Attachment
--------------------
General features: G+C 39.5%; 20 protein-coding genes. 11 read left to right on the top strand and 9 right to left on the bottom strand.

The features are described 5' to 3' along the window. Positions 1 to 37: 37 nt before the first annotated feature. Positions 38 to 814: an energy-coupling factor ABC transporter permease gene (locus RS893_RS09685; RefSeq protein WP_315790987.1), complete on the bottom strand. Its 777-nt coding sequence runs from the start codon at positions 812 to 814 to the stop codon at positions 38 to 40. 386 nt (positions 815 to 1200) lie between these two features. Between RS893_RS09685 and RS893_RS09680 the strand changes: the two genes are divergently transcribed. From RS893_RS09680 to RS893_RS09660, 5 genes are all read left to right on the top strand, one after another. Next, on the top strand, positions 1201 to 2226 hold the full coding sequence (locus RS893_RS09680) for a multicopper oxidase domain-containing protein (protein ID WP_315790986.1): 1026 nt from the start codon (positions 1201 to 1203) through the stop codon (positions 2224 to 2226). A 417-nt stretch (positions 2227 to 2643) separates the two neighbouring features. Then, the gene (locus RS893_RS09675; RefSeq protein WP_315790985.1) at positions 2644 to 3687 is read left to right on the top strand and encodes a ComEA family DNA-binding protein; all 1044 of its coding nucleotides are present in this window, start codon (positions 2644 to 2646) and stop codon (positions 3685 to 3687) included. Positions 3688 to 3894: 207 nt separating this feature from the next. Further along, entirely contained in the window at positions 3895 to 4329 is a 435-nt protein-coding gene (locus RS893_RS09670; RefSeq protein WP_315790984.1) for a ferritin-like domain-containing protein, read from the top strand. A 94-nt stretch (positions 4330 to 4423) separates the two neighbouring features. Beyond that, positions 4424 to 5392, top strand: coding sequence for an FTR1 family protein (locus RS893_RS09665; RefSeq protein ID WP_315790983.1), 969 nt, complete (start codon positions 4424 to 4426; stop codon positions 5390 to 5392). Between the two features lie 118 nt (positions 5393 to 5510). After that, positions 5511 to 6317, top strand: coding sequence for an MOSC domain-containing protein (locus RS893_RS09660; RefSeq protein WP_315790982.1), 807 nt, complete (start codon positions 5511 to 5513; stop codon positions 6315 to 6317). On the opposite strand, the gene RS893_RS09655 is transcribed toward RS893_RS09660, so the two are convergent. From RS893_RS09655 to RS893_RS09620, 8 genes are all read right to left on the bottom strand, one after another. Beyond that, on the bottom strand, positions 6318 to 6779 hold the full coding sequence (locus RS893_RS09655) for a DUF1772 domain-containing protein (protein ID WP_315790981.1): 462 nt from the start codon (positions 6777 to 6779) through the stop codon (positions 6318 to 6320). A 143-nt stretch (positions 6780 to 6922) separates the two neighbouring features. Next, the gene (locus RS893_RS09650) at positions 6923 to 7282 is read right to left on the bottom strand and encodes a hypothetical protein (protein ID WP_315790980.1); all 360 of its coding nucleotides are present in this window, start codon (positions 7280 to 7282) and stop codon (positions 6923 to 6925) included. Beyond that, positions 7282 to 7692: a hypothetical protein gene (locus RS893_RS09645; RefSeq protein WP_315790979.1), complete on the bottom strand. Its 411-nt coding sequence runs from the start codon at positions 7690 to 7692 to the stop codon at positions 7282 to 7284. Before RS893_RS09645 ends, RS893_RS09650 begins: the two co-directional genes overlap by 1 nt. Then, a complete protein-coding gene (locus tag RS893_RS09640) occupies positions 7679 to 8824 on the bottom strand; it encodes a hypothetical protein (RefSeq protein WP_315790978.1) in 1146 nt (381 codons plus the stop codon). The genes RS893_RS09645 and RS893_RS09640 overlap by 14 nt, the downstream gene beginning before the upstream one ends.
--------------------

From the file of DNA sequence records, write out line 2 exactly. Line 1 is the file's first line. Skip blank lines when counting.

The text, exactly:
The features are described 5' to 3' along the window. Positions 1 to 37: 37 nt before the first annotated feature. Positions 38 to 814: an energy-coupling factor ABC transporter permease gene (locus RS893_RS09685; RefSeq protein WP_315790987.1), complete on the bottom strand. Its 777-nt coding sequence runs from the start codon at positions 812 to 814 to the stop codon at positions 38 to 40. 386 nt (positions 815 to 1200) lie between these two features. Between RS893_RS09685 and RS893_RS09680 the strand changes: the two genes are divergently transcribed. From RS893_RS09680 to RS893_RS09660, 5 genes are all read left to right on the top strand, one after another. Next, on the top strand, positions 1201 to 2226 hold the full coding sequence (locus RS893_RS09680) for a multicopper oxidase domain-containing protein (protein ID WP_315790986.1): 1026 nt from the start codon (positions 1201 to 1203) through the stop codon (positions 2224 to 2226). A 417-nt stretch (positions 2227 to 2643) separates the two neighbouring features. Then, the gene (locus RS893_RS09675; RefSeq protein WP_315790985.1) at positions 2644 to 3687 is read left to right on the top strand and encodes a ComEA family DNA-binding protein; all 1044 of its coding nucleotides are present in this window, start codon (positions 2644 to 2646) and stop codon (positions 3685 to 3687) included. Positions 3688 to 3894: 207 nt separating this feature from the next. Further along, entirely contained in the window at positions 3895 to 4329 is a 435-nt protein-coding gene (locus RS893_RS09670; RefSeq protein WP_315790984.1) for a ferritin-like domain-containing protein, read from the top strand. A 94-nt stretch (positions 4330 to 4423) separates the two neighbouring features. Beyond that, positions 4424 to 5392, top strand: coding sequence for an FTR1 family protein (locus RS893_RS09665; RefSeq protein ID WP_315790983.1), 969 nt, complete (start codon positions 4424 to 4426; stop codon positions 5390 to 5392). Between the two features lie 118 nt (positions 5393 to 5510). After that, positions 5511 to 6317, top strand: coding sequence for an MOSC domain-containing protein (locus RS893_RS09660; RefSeq protein WP_315790982.1), 807 nt, complete (start codon positions 5511 to 5513; stop codon positions 6315 to 6317). On the opposite strand, the gene RS893_RS09655 is transcribed toward RS893_RS09660, so the two are convergent. From RS893_RS09655 to RS893_RS09620, 8 genes are all read right to left on the bottom strand, one after another. Beyond that, on the bottom strand, positions 6318 to 6779 hold the full coding sequence (locus RS893_RS09655) for a DUF1772 domain-containing protein (protein ID WP_315790981.1): 462 nt from the start codon (positions 6777 to 6779) through the stop codon (positions 6318 to 6320). A 143-nt stretch (positions 6780 to 6922) separates the two neighbouring features. Next, the gene (locus RS893_RS09650) at positions 6923 to 7282 is read right to left on the bottom strand and encodes a hypothetical protein (protein ID WP_315790980.1); all 360 of its coding nucleotides are present in this window, start codon (positions 7280 to 7282) and stop codon (positions 6923 to 6925) included. Beyond that, positions 7282 to 7692: a hypothetical protein gene (locus RS893_RS09645; RefSeq protein WP_315790979.1), complete on the bottom strand. Its 411-nt coding sequence runs from the start codon at positions 7690 to 7692 to the stop codon at positions 7282 to 7284. Before RS893_RS09645 ends, RS893_RS09650 begins: the two co-directional genes overlap by 1 nt. Then, a complete protein-coding gene (locus tag RS893_RS09640) occupies positions 7679 to 8824 on the bottom strand; it encodes a hypothetical protein (RefSeq protein WP_315790978.1) in 1146 nt (381 codons plus the stop codon). The genes RS893_RS09645 and RS893_RS09640 overlap by 14 nt, the downstream gene beginning before the upstream one ends.